Re: Confusion over 777 variants.

Date:         29 Nov 97 03:24:27 
From:         faurecm@halcyon.com (C. Marin Faure)
Organization: Northwest Nexus Inc.
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In article <airliners.1997.2758@ohare.Chicago.COM>,
"[non-spam]jfmezei"@videotron.ca wrote:

> I am not a Boeing customer, and if I were, I am sure that someone at
> Boeing would have sat down with me and explained all the numbering
> schemes for the 777 and the 737, both of which have spawned lots of new
> numbers in recent years.

The airlines have no problems with the airplane designations; they know
all of them by heart.

> But I got confused with the 777 right from the start. Seems to me that
> the "200" is wasted text since it is meaningless as there are so many
> 777-200 variants.

Right now there are only three 777s out there.  The 777-200 (original),
the 777-200IGW (increased gross weight version of the original), and the
777-300 (stretch version currently in flight test).  However, the numbers
that follow even an individual airplane model number would boggle the
mind; however the general public is rarely exposed to all the different
variants that come with each major model type.  Even the placement of the
galleys in a particular series of planes can add a number to the
designation, but you never see these numbers anywhere outside the
industry.

> If Boeing were interested in preventing confusion in the general public
> (or enthousiats) it would have stuck to a more logical naming scheme.

If the general public were buying the airplanes, I'm sure the numbering
schemes would be simplified :-).  One reason there are so many designation
numbers is because there are so many variables within each model.  With
thousands of drawings, millions of parts, and a large number of
modifications and improvements being made to the airplanes over the years,
it is imperative that there be no confusion between individual airplanes.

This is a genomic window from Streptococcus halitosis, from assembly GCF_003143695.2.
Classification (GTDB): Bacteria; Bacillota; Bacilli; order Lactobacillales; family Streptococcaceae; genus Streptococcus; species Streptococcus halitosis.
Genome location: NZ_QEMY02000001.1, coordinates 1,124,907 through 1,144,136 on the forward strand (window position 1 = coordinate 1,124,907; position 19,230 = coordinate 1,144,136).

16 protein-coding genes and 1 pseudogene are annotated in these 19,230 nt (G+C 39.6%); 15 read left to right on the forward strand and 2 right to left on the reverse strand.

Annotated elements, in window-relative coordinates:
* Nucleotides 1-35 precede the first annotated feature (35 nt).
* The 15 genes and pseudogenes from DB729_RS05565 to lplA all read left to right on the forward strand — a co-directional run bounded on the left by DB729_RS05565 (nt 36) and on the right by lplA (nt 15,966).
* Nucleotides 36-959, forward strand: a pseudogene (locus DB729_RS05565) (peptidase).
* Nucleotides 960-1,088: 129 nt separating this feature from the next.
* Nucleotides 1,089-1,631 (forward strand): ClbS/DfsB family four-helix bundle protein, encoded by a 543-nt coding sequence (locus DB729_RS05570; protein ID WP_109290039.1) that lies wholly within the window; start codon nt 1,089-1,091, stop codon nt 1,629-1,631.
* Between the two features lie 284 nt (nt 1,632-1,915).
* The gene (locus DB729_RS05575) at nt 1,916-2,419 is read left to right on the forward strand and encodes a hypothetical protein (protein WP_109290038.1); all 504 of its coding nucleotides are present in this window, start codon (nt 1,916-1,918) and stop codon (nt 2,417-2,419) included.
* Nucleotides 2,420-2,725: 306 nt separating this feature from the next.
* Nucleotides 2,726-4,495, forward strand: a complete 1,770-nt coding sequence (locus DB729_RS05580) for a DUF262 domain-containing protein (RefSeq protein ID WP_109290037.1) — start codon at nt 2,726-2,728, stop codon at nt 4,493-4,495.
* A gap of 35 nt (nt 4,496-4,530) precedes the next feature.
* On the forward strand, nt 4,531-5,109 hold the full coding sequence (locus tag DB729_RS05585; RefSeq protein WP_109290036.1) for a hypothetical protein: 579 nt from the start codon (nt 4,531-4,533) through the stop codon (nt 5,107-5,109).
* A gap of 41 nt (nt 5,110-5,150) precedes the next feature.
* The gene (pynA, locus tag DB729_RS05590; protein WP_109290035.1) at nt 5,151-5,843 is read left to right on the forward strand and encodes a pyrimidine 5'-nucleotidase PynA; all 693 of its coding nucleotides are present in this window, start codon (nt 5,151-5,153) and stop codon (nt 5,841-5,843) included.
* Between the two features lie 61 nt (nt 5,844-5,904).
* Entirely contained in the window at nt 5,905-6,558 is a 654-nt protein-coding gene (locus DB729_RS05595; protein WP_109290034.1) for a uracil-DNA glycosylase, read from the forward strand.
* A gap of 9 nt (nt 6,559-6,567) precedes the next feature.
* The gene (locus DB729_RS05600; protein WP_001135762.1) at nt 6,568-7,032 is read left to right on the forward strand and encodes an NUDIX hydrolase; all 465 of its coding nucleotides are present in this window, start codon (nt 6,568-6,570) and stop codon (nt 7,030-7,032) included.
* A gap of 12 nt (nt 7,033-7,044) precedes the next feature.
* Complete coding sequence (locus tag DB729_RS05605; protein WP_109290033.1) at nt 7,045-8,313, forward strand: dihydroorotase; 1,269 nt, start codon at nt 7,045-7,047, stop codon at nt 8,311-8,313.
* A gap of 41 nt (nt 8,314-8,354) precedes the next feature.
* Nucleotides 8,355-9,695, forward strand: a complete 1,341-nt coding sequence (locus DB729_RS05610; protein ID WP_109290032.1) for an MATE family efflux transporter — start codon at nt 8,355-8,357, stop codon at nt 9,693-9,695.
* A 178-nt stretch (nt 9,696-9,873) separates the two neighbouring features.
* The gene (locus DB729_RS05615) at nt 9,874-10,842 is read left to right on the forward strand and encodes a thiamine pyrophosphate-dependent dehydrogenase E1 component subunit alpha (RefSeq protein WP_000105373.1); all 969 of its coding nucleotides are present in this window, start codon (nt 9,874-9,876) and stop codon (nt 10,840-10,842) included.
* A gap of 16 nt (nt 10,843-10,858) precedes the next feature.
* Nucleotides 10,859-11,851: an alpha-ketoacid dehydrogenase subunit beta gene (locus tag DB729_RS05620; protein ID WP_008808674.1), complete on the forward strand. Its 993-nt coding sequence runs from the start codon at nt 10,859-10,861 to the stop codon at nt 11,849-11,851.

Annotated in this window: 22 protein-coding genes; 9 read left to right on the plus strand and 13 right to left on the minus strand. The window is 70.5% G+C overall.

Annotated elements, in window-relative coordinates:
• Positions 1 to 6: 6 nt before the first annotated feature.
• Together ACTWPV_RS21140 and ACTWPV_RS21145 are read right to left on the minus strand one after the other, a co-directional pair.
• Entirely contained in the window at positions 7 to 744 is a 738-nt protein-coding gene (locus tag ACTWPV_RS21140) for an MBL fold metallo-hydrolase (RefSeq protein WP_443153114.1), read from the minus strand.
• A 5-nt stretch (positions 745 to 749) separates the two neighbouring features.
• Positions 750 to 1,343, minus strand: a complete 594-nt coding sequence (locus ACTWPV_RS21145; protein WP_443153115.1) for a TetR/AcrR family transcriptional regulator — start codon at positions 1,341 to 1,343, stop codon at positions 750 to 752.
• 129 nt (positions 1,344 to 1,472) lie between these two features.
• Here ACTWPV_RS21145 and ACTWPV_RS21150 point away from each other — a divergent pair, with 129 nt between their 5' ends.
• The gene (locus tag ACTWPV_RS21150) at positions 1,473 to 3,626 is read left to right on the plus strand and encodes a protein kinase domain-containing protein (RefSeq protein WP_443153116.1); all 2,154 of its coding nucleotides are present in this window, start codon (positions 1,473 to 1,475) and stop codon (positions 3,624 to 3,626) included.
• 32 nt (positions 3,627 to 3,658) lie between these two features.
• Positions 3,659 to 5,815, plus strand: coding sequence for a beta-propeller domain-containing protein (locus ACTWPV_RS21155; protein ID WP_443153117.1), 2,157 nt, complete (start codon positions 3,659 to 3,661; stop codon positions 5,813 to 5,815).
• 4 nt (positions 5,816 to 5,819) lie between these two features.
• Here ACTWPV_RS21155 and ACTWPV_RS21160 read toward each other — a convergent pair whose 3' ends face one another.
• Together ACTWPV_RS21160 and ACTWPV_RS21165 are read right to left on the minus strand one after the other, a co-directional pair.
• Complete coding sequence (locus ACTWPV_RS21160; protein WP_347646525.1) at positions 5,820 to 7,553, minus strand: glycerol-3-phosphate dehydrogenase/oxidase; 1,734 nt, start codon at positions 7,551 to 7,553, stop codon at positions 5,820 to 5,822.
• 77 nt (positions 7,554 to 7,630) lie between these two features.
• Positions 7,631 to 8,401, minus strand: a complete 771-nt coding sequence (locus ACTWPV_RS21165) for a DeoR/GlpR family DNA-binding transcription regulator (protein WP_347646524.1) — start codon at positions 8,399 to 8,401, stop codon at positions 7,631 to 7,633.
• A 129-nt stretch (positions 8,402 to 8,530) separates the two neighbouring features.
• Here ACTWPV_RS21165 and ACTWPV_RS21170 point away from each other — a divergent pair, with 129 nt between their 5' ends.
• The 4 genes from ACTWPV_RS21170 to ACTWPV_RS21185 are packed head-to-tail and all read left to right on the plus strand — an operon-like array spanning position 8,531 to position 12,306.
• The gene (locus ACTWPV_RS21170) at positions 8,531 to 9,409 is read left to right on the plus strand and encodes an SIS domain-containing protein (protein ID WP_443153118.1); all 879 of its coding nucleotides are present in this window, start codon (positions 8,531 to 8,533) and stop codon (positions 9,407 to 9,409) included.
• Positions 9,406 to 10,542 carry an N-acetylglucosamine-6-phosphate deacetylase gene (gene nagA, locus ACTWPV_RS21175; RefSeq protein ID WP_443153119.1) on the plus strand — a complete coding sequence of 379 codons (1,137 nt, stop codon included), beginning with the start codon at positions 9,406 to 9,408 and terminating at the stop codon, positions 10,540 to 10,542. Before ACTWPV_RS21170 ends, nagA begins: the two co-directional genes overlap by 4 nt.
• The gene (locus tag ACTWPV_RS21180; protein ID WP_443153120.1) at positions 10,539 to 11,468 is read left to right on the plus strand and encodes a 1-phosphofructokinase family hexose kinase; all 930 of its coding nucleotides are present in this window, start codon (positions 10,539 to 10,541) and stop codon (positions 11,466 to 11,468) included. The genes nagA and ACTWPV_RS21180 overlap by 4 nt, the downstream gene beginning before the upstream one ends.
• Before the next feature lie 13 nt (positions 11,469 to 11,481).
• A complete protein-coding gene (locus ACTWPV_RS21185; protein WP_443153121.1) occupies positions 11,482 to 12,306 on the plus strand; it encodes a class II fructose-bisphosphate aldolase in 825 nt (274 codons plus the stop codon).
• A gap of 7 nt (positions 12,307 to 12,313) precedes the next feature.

A modification that applies to one airline's 757s may not apply to another
airline's 757s even though they are all 757-200s.  This is why the large
variety of dash numbers after the basic model numbers.  I'm making this
number up, but you can have something like
757-200-156B-E4-735-18-6cw-341-0058.  That might be just one airplane, or
maybe ten.  Just what you trainspotters wanted, right?

> Sound to me like Boeing got its new super efficient CAD/CAM tools for
> the 777, and like a kid with a new LEGO set, is building as many
> variants as it can in the shortest amount of time :-) :-) In the past
> design time was long enough that one model had been out flying for years
> before the next one would come along. But now, I think that design times
> have been tremendously shortened and it gets harder to follow what
> products are actually out there.

This is because the market is changing faster than we or Airbus can keep
up with it.  An airline that needs a bunch of long-haul planes for routes
with a moderate passenger demand one year finds itself suddenly needing
high-density, medium haul planes the next year.  With competition making
it necessary to match airplanes to routes as closely as possible, the
airlines aren't willing to settle for a plane they can fly half empty when
the demand is low and full when the demand is high.  They want planes they
can fly full no matter what the demand.  So you get the
737-600/700/800/900 family and the A319/320/321 family and so on.  If you
want to go home with a headache each night after trying to decipher, let
alone predict, the market every day, work for an airframe manufacturer.

C. Marin Faure
  author, Flying A Floatplane